Discrepancies Between Different Ability Tests - WISC and CogAT tests
By Inderbir Kaur Sandhu, Ph.D
I'm wondering about variations in scores between the CogAT and WISC
tests. We've seen considerable variation, which is confusing!
As a kindergartener, we had our son tested by the school system as we
were trying to figure out what school would serve him best. He tested as
talented and gifted in math, but scored in the 89th percentile on CoGAT
We chose schools poorly, unfortunately, and he started having
significant trouble in 2nd grade. We took him to an educational
consultant. His WISC scores from that time were:
Verbal Comprehension: 155, 99.9th percentile
Perceptual Reasoning: 149,
Working Memory: 104, 61st percentile
112, 79th percentile
Full Scale IQ: 143, 99.8th percentile
We weren't sure if his tester was reliable, since these scores seemed so
high. In third grade his school administered the CoGAT again and he
scored in the 94th percentile.
We went to a different educational/psychological consultant when he was
in 5th grade to confirm a ADHD diagnosis. She gave him the WISC again.
Here are his scores:
Verbal Comprehension: 138, 99th percentile
Perceptual Reasoning: 147,
Working Memory: 99, 47th percentile
118, 88th percentile
General Ability Index: 153, 99.9th percentile
Why would we see such a big difference between scores? This discrepancy
has caught my attention again because his 6-year-old sister was just
tested by the school and she scored in the 91st percentile on the CoGAT.
I'm wondering if we should have her tested with the WISC. The cut off
for talented and gifted services in our district is a 97th percentile
Just a short note on the CogAT. Briefly, it is a measure of a student's
potential to succeed in school-related tasks. It should not be confused
as a measure for intelligence or IQ per se even though it is considered
as an intelligence test. Rather, it measures the reasoning skills that
have developed even though these general cognitive skills are probably
not explicitly taught. They may not be specific to any content area, but
these are skills used in all areas of a student's academic experiences.
Apart from general cognitive skills, the CogAT also measures general
school skills (e.g., ability to listen, follow directions, and focus
attention). It can beneficial when looking for the student's ability to
be successful in school and to look for dominant learning strengths.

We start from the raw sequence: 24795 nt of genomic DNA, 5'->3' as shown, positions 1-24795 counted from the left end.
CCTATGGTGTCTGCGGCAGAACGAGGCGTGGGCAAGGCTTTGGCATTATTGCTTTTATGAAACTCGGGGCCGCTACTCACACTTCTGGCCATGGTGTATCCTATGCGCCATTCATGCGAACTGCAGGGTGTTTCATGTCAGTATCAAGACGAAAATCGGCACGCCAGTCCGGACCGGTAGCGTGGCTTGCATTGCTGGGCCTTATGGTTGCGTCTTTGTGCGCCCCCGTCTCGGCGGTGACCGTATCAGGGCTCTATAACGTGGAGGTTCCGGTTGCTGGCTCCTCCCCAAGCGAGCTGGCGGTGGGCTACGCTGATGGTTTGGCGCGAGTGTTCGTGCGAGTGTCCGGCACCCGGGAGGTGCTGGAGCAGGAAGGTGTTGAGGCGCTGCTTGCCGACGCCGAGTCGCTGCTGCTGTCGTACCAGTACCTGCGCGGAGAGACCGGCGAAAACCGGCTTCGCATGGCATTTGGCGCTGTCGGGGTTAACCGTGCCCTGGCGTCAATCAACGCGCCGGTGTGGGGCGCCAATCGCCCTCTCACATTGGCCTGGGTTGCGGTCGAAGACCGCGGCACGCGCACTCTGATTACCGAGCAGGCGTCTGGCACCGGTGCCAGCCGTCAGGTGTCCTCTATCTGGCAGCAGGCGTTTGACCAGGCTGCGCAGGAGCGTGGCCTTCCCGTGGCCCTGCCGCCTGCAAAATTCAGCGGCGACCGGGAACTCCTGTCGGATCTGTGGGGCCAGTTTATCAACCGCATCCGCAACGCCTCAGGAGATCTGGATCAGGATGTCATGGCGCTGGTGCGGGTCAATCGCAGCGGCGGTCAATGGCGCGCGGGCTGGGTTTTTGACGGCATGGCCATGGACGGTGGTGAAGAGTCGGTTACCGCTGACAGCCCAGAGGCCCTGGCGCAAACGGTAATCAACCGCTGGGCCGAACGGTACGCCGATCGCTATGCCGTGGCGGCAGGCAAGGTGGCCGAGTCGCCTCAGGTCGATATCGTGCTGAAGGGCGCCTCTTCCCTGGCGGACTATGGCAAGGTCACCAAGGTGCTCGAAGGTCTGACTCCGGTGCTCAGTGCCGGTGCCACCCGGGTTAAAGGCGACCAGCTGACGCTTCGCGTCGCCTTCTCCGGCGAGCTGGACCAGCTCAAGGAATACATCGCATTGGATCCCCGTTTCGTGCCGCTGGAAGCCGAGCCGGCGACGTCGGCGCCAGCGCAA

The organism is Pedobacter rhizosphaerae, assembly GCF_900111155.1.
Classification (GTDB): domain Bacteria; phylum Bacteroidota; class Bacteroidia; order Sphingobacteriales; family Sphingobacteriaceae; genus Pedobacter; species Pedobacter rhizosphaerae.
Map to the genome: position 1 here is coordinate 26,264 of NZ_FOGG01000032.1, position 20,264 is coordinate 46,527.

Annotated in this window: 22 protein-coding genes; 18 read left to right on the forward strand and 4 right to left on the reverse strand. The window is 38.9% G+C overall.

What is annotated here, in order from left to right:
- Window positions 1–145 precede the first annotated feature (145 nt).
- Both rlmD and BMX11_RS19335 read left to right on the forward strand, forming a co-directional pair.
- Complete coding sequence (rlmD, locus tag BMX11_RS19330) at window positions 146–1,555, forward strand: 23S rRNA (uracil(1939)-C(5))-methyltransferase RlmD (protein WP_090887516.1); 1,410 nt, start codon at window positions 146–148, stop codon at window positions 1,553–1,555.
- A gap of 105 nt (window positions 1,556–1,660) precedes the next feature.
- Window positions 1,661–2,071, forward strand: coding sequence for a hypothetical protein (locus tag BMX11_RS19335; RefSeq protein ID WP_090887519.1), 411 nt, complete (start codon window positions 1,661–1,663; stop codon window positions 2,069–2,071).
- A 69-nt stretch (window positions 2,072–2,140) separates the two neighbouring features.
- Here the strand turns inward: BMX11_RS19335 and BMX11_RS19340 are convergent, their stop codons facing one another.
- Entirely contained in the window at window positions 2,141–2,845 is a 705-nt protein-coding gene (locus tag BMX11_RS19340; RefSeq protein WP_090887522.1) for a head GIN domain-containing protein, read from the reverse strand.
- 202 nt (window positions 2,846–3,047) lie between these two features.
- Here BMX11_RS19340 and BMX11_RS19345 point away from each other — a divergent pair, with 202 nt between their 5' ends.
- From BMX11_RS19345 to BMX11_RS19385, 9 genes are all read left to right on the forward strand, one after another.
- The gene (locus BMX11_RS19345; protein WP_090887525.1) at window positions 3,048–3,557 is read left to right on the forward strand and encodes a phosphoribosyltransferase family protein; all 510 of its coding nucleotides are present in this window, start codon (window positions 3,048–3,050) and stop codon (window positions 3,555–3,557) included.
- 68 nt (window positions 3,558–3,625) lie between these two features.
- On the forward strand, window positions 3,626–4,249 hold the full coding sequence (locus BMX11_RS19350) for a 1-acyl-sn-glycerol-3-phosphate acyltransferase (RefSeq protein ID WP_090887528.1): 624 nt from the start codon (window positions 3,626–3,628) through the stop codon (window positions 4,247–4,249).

Teachers commonly use it when they have concerns over a student's
classroom performance or lack of progress. The scores provide a general
sense of a student's abilities and learning styles, which may lead to
further analysis. Bear in mind that the CogAT is an aptitude test and
measures preparedness for academic work, not the result of instruction
in school. Even though there is a correlation between innate ability and
one's performance, the CogAT is not an IQ test per se.
CogAT is commonly used as screening measures, to see if the child should
move to a full gifted assessment (individual intelligence test). These
tests are commonly administered by teachers and generally normed on
populations of all children, with relatively few gifted children among
the mix. It has been noted that gifted children tend to over-think the
questions when taking group tests and this may cause wrong selections of
options. Furthermore, as there is no individual tester to clarify some
unique (but acceptable) responses, there is a high possibility for
gifted children to often score lower than expected on group intelligence
Tests measure different abilities and have different purposes. Scores on
ability tests may differ due to a few reasons such as the fact that
different tests measures aspects of the same ability; tests are normed
on different group of students and the possibility of errors of
measurement to occur. Therefore, one should not expect that children
must have similar scores on different ability tests. Main reason for the
difference of scores between two ability tests administered to the same
child is due to the somewhat different measures of skills of the same
ability construct. The CogAT measures abstract reasoning abilities in
the three symbol systems most required for learning in school such as
verbal, quantitative, and figural/spatial. Therefore, it has been noted
that CogAT generally predicts school success better than individually
administered ability tests.
I certainly believe that your son is gifted and would require
differentiation in learning. His high scores on VCI and PRI and lower
scores on WMI and PSI is typical for a number of gifted children. Hence
the GAI score is appropriate. For your daughter, perhaps it would be
good to get a standardised IQ test administered. Bear in mind that CogAT
composite score is considered to be most meaningful when the Verbal,
Quantitative, and Nonverbal Battery scores are all at about the same
level (check the breakdown of her scores). If it is not even and
displays unusual scatter, the composite score (and percentile) should
not be regarded as very dependable.
I hope your children will get an ability based educational match. Hope
that helps and wishing you all the best for both your children.